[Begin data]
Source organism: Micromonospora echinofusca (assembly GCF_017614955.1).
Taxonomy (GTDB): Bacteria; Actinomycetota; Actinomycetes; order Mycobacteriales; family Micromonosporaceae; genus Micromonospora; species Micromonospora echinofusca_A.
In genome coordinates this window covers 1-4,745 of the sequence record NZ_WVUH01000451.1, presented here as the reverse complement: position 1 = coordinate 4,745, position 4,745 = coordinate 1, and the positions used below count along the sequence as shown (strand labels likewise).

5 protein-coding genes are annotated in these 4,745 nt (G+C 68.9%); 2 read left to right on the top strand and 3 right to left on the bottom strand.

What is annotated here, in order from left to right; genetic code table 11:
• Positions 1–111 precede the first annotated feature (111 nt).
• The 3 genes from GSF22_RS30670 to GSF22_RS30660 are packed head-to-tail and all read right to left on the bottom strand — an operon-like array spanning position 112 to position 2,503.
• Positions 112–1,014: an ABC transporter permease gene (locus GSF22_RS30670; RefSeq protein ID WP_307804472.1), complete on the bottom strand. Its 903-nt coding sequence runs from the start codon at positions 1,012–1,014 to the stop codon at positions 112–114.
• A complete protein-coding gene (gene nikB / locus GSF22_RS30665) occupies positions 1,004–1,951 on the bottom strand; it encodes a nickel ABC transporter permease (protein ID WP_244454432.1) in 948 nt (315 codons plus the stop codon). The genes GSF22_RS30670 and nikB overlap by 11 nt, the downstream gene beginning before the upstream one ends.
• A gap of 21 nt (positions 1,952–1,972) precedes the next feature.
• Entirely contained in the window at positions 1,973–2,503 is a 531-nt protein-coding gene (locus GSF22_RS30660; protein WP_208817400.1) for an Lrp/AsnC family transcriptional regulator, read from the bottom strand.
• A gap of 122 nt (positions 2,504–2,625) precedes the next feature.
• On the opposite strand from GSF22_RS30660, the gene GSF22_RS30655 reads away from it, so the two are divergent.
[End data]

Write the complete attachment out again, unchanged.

Source organism: Micromonospora echinofusca (assembly GCF_017614955.1).
Taxonomy (GTDB): Bacteria; Actinomycetota; Actinomycetes; order Mycobacteriales; family Micromonosporaceae; genus Micromonospora; species Micromonospora echinofusca_A.
In genome coordinates this window covers 1-4,745 of the sequence record NZ_WVUH01000451.1, presented here as the reverse complement: position 1 = coordinate 4,745, position 4,745 = coordinate 1, and the positions used below count along the sequence as shown (strand labels likewise).

5 protein-coding genes are annotated in these 4,745 nt (G+C 68.9%); 2 read left to right on the top strand and 3 right to left on the bottom strand.

What is annotated here, in order from left to right; genetic code table 11:
• Positions 1–111 precede the first annotated feature (111 nt).
• The 3 genes from GSF22_RS30670 to GSF22_RS30660 are packed head-to-tail and all read right to left on the bottom strand — an operon-like array spanning position 112 to position 2,503.
• Positions 112–1,014: an ABC transporter permease gene (locus GSF22_RS30670; RefSeq protein ID WP_307804472.1), complete on the bottom strand. Its 903-nt coding sequence runs from the start codon at positions 1,012–1,014 to the stop codon at positions 112–114.
• A complete protein-coding gene (gene nikB / locus GSF22_RS30665) occupies positions 1,004–1,951 on the bottom strand; it encodes a nickel ABC transporter permease (protein ID WP_244454432.1) in 948 nt (315 codons plus the stop codon). The genes GSF22_RS30670 and nikB overlap by 11 nt, the downstream gene beginning before the upstream one ends.
• A gap of 21 nt (positions 1,952–1,972) precedes the next feature.
• Entirely contained in the window at positions 1,973–2,503 is a 531-nt protein-coding gene (locus GSF22_RS30660; protein WP_208817400.1) for an Lrp/AsnC family transcriptional regulator, read from the bottom strand.
• A gap of 122 nt (positions 2,504–2,625) precedes the next feature.
• On the opposite strand from GSF22_RS30660, the gene GSF22_RS30655 reads away from it, so the two are divergent.